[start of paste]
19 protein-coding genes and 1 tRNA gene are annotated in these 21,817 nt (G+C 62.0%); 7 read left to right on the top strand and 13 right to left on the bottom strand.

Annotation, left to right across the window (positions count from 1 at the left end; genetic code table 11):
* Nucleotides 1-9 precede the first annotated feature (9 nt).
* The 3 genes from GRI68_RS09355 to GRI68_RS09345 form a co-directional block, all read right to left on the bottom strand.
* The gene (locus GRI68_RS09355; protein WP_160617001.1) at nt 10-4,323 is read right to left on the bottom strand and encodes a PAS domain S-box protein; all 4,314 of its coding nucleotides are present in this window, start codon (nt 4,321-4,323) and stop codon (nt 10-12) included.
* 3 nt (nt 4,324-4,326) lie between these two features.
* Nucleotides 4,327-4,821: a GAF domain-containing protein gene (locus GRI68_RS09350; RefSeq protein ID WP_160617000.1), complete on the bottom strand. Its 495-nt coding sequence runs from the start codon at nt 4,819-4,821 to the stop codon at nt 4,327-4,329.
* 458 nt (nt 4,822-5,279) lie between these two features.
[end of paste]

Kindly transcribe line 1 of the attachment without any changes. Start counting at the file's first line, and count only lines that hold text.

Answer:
19 protein-coding genes and 1 tRNA gene are annotated in these 21,817 nt (G+C 62.0%); 7 read left to right on the top strand and 13 right to left on the bottom strand.